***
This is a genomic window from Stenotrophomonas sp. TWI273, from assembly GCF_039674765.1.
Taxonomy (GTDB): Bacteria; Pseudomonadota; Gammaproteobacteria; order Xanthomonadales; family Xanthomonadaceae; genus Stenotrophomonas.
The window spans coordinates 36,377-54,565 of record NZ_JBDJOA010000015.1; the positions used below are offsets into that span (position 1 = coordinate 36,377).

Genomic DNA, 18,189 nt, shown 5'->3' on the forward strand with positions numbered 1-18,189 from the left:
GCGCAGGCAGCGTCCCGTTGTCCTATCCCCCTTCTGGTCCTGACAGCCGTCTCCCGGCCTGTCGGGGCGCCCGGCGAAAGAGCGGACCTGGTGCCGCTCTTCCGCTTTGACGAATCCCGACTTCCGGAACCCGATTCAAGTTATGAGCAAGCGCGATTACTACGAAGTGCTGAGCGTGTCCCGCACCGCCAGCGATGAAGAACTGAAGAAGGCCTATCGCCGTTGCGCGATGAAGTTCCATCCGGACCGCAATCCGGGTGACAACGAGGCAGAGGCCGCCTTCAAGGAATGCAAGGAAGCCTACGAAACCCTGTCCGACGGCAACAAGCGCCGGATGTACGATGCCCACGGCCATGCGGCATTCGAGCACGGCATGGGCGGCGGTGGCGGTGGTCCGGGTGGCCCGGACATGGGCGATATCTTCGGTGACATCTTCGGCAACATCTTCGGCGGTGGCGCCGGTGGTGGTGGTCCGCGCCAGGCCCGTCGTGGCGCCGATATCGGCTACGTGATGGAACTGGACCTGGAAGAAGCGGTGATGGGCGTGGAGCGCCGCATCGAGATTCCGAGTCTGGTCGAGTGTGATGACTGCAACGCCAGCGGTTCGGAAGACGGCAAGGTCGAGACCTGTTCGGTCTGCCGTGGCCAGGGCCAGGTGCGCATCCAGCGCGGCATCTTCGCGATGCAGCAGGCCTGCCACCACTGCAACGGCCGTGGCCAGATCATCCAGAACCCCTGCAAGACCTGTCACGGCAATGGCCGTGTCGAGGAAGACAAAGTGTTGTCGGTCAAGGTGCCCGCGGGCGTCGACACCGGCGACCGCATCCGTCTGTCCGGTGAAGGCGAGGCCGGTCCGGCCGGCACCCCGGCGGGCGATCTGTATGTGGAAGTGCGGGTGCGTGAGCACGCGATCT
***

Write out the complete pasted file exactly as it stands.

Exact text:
This is a genomic window from Stenotrophomonas sp. TWI273, from assembly GCF_039674765.1.
Taxonomy (GTDB): Bacteria; Pseudomonadota; Gammaproteobacteria; order Xanthomonadales; family Xanthomonadaceae; genus Stenotrophomonas.
The window spans coordinates 36,377-54,565 of record NZ_JBDJOA010000015.1; the positions used below are offsets into that span (position 1 = coordinate 36,377).

Genomic DNA, 18,189 nt, shown 5'->3' on the forward strand with positions numbered 1-18,189 from the left:
GCGCAGGCAGCGTCCCGTTGTCCTATCCCCCTTCTGGTCCTGACAGCCGTCTCCCGGCCTGTCGGGGCGCCCGGCGAAAGAGCGGACCTGGTGCCGCTCTTCCGCTTTGACGAATCCCGACTTCCGGAACCCGATTCAAGTTATGAGCAAGCGCGATTACTACGAAGTGCTGAGCGTGTCCCGCACCGCCAGCGATGAAGAACTGAAGAAGGCCTATCGCCGTTGCGCGATGAAGTTCCATCCGGACCGCAATCCGGGTGACAACGAGGCAGAGGCCGCCTTCAAGGAATGCAAGGAAGCCTACGAAACCCTGTCCGACGGCAACAAGCGCCGGATGTACGATGCCCACGGCCATGCGGCATTCGAGCACGGCATGGGCGGCGGTGGCGGTGGTCCGGGTGGCCCGGACATGGGCGATATCTTCGGTGACATCTTCGGCAACATCTTCGGCGGTGGCGCCGGTGGTGGTGGTCCGCGCCAGGCCCGTCGTGGCGCCGATATCGGCTACGTGATGGAACTGGACCTGGAAGAAGCGGTGATGGGCGTGGAGCGCCGCATCGAGATTCCGAGTCTGGTCGAGTGTGATGACTGCAACGCCAGCGGTTCGGAAGACGGCAAGGTCGAGACCTGTTCGGTCTGCCGTGGCCAGGGCCAGGTGCGCATCCAGCGCGGCATCTTCGCGATGCAGCAGGCCTGCCACCACTGCAACGGCCGTGGCCAGATCATCCAGAACCCCTGCAAGACCTGTCACGGCAATGGCCGTGTCGAGGAAGACAAAGTGTTGTCGGTCAAGGTGCCCGCGGGCGTCGACACCGGCGACCGCATCCGTCTGTCCGGTGAAGGCGAGGCCGGTCCGGCCGGCACCCCGGCGGGCGATCTGTATGTGGAAGTGCGGGTGCGTGAGCACGCGATCT